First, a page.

Hundreds of historic buildings in the heart of Midwest’s largest Mexican-American community will be protected from significant alteration or demolition with today’s preliminary landmark district recommendation for a portion of the Pilsen neighborhood by the Commission on Chicago Landmarks.
"Pilsen is one of the most intact, turn-of-the-century neighborhoods in Chicago and its designation as an official City of Chicago landmark district will ensure its character will resonate for generations of local residents and businesses to come,” said David Reifman, commissioner of the Department of Planning and Development, which serves as staff to the Landmarks Commission.
The district includes an approximately 1.5-mile stretch of the 18th Street commercial corridor, four blocks of the Blue Island Avenue commercial corridor, and more than a dozen residential blocks bounded by 18th, Ashland Avenue, 21st Street, and Racine Avenue. The nearly 850 buildings included in the district would make it one of the largest in the city.
Landmark district designations protect the exterior elevations of contributing structures by requiring all building permit applications to be reviewed and approved by the Landmarks Commission or its staff, starting with a preliminary recommendation. A final recommendation by the Landmarks Commission for the Pilsen district could occur next year, followed by a City Council vote.
Dating to the late 19th century, district buildings are characterized by a vibrant mix of Baroque and Italianate architectural forms and expressions that reflect the area’s settlement by Czech and Bohemian immigrants that largely occupied the neighborhood prior to World War II. The community’s diverse array of mixed-use buildings, meeting halls, cottages, two-flats, schools, churches and banks subsequently evolved as the center for Mexican life in Chicago, with more than three-quarters of local residents today identifying themselves as Latino, according to the U.S. Census.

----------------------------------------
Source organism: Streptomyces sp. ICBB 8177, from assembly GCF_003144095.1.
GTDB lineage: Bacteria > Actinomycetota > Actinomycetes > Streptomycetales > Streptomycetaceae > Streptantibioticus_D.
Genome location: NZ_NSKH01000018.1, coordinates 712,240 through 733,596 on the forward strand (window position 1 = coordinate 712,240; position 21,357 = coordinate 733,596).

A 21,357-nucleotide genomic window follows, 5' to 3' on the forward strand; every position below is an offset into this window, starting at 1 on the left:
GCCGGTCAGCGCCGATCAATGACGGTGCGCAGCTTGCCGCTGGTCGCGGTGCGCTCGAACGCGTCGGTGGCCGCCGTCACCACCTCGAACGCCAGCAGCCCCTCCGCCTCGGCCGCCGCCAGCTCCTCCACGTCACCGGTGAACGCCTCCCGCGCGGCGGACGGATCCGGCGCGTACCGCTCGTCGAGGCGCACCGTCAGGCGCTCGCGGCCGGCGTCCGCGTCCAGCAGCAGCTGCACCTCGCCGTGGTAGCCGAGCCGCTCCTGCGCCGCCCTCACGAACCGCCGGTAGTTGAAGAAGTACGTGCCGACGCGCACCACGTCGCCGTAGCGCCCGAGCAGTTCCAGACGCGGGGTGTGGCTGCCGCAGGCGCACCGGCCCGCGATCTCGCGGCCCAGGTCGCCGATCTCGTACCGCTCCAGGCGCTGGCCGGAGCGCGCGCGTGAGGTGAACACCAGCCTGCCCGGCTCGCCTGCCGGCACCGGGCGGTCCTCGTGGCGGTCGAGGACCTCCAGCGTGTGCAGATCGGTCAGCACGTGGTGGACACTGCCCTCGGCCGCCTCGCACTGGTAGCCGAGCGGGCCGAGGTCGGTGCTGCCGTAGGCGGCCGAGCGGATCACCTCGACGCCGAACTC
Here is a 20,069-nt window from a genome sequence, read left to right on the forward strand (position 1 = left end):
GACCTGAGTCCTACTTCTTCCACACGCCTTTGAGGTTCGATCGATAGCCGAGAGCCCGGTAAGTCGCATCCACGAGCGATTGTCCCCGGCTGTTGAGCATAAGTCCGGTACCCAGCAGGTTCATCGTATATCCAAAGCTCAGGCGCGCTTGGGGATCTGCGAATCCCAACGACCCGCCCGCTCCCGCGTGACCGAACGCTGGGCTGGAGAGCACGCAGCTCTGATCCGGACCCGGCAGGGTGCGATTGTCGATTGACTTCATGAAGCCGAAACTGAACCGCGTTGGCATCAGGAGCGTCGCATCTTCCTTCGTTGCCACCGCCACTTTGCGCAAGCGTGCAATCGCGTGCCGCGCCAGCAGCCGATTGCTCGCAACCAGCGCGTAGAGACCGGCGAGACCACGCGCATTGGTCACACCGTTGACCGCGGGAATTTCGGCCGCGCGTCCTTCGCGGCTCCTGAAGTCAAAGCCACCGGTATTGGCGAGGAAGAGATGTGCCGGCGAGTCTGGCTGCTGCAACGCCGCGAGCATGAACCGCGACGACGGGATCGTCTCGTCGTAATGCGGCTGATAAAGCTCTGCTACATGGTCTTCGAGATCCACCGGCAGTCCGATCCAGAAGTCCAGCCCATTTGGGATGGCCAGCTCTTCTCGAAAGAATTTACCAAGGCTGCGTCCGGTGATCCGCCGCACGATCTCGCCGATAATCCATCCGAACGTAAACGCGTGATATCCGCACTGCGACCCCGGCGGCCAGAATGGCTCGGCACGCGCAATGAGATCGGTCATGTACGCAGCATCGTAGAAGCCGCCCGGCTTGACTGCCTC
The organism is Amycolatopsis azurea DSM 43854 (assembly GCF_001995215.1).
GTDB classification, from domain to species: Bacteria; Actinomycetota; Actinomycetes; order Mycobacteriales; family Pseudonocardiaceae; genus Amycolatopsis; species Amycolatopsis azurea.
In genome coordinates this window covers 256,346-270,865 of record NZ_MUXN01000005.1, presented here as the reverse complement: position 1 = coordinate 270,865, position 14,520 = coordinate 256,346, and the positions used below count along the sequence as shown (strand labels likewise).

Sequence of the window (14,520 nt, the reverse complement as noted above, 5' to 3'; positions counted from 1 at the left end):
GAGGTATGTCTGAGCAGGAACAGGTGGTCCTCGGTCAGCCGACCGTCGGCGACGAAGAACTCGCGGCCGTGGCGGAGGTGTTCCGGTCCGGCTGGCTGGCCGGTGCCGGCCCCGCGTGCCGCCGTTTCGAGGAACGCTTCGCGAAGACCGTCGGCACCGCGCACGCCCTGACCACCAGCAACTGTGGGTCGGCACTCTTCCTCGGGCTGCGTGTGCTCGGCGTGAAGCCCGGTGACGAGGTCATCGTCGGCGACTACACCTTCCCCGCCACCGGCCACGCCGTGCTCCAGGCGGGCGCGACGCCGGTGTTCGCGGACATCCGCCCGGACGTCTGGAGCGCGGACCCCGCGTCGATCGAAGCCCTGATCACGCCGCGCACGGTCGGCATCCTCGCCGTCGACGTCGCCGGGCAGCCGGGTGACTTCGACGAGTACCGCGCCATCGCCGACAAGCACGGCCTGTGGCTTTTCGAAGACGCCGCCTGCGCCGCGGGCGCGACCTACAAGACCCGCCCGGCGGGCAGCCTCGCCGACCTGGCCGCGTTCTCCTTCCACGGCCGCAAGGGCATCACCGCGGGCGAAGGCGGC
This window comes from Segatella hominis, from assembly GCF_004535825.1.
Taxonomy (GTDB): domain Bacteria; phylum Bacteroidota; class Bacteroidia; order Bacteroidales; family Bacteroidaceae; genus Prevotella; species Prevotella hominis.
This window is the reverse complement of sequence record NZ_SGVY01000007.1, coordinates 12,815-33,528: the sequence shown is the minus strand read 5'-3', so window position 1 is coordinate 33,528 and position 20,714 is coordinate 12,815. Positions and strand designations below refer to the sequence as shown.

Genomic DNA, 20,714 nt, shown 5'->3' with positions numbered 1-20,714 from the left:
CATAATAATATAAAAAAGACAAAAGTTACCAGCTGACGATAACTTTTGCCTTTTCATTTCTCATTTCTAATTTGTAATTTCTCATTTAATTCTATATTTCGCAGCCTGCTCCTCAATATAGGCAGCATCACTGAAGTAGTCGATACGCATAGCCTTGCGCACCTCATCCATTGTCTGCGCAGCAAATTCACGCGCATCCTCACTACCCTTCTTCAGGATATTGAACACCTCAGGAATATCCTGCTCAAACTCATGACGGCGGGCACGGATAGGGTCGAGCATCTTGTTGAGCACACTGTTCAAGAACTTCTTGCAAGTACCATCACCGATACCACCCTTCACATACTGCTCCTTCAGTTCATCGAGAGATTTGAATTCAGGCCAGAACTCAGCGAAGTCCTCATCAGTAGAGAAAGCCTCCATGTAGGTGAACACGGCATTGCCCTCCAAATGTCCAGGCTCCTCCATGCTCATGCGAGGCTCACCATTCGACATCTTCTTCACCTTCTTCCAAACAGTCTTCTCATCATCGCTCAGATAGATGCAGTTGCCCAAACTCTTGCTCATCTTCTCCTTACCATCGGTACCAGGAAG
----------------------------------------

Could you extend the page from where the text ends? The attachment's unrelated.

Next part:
“The Commission strives to identify and preserve places that tell the stories of Chicago's many diverse ethnicities,” Commission Chair Rafael Leon said. “The Pilsen District will be unique in that it embodies the history of two groups important to the fabric of Chicago - Bohemian and Mexican communities. With this designation, the Commission will explore the intersection of cultural and heritage of both groups."
The landmark district designation is a key part of a City of Chicago preservation strategy for Pilsen and the adjacent Little Village neighborhood, which have been subject to gentrification pressures from business investors, speculators and transplants from other neighborhoods that are attracted to the area’s unique cultural authenticity. Other preservation components include numerous affordability provisions, open space enhancements, and economic development strategies that are designed to benefit local residents, businesses and workers.
The proposed Pilsen landmark district is within a National Register District approved by the National Park Service in 2006.
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